We brought out a rule saying we could start a church anywhere, anyplace, at any time. Provided that you do two things. One, you're ethical and don't go after people in other churches. And secondly, you go and talk to the local pastor and tell him what you want to do. You go and talk to the State Executive and tell them what you're going to do. You're not asking for permission, but you are doing the right thing.

Andrew, what would you like to say to the next generation of Australian church planters?

I want to remind them of importance of the anointing.

It's something I learnt from my dad. He was converted following the Welsh revival in a fresh outpouring of the Spirit. His Pastor was a coalminer, and he was just a dear old guy who loved the Lord and took to preaching. He taught other young men like my dad to preach under the power of the Spirit.

Well you can't live without God. I mean, if you try to get through on methods, it just won't work.

Have your goals and plans, but look for that God-factor every time you want to plant a church.

And so, there's always a supernatural factor about it. I think even our guys today, church planters, sometimes overlook that.

It doesn't matter how good you are and how big you are, it's got to be God.

Andrew Evans on the rise and rise of the Australian Assemblies of God

andrew-evans-1.jpg Andrew Evans was born in India to missionary parents. He served as a missionary in Papua New Guinea. Back in Australia he took a church of 150 people and grew it to thousands—Paradise AOG. For twenty years he led the Assemblies of God (now Australian Christian Churches) in exponential growth of both churches and people.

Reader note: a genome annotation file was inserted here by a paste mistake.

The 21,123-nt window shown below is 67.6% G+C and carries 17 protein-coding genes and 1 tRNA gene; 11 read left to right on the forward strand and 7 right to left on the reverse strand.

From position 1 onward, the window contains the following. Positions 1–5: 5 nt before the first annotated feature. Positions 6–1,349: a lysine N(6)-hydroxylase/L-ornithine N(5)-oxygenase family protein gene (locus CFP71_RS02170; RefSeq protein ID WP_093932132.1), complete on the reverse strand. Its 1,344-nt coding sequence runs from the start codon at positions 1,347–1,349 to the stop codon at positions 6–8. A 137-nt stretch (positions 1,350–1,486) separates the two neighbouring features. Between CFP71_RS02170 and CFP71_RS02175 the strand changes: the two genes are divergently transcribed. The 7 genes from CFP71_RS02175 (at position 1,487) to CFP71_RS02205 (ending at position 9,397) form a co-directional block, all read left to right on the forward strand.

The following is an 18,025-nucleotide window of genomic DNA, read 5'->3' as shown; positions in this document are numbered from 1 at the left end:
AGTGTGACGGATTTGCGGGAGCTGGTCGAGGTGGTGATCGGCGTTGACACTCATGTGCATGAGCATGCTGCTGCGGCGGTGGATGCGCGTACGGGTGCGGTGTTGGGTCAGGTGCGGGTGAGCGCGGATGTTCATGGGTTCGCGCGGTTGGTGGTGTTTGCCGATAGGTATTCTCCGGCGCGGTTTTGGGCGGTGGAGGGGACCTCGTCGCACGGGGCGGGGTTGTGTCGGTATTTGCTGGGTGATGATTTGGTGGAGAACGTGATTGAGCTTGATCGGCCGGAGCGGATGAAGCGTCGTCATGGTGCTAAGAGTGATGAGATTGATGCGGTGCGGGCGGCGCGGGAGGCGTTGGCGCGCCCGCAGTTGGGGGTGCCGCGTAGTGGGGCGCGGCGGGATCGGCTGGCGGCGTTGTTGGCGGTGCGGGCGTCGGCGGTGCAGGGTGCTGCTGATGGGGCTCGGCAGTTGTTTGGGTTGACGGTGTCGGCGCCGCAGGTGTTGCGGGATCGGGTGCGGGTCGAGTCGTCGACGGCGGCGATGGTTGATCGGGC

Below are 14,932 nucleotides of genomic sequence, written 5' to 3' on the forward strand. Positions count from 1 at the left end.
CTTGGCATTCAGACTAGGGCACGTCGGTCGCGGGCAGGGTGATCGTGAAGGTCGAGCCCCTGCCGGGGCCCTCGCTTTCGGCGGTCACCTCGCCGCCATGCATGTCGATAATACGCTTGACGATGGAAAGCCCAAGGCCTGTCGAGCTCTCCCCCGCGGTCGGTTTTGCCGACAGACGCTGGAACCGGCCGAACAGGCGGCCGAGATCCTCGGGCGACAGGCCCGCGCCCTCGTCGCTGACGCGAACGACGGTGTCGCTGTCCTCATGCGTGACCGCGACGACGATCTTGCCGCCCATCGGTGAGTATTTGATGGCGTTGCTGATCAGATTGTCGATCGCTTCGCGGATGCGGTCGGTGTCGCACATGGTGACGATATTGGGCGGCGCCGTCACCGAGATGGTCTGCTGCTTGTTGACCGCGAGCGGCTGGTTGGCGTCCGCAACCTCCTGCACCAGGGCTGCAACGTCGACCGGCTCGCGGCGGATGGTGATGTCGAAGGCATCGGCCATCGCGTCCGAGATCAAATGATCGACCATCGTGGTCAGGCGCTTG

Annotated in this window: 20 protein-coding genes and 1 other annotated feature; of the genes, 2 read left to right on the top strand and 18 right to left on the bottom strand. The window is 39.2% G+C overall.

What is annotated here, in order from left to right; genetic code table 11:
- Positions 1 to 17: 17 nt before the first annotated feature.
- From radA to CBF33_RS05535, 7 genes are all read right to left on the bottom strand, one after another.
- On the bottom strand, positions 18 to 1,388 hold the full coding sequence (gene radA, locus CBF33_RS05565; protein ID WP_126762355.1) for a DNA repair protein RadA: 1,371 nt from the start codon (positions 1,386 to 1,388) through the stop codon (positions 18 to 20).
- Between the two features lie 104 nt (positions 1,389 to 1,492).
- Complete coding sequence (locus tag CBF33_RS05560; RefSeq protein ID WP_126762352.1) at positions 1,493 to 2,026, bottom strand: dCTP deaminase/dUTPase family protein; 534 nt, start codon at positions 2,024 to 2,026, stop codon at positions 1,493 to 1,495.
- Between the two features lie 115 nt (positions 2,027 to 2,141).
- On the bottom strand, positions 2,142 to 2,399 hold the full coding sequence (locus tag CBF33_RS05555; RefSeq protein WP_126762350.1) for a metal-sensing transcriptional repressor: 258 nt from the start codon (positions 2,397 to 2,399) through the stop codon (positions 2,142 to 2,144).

He was the National Superintendent 1977 to 1997. In 2002 he started the Family First Party and was elected into the Legislative Council of South Australia.

I met up with Andrew in Adelaide just before he retired from parliament. We talked about the astonishing growth of the Assemblies of God under his leadership.

The Assemblies of God grew steadily from its formation in 1937. Then in the late 1970s the growth became exponential. What happened?

We didn't sit down on day one and said okay this is the way to make it happen. It was an evolving thing, I think that God just gave us clues for each stage as we needed them. All along we felt we were led.

I was narrowly elected National Superintendent at our 1977 National Conference. I was just 41 years old. Afterwards, the deputy, Phil Hills, came up to me and said, before we wind up the conference could you set some goals? We'd never set goals in 40 years of meetings.

We'd set goals for overseas missions and the remarkable thing is we always reached them.

Phil said, what about a growth goal? And I said, let's do it. How much? And he said 50%. I said okay.

50% growth in what timeframe?

The next two years.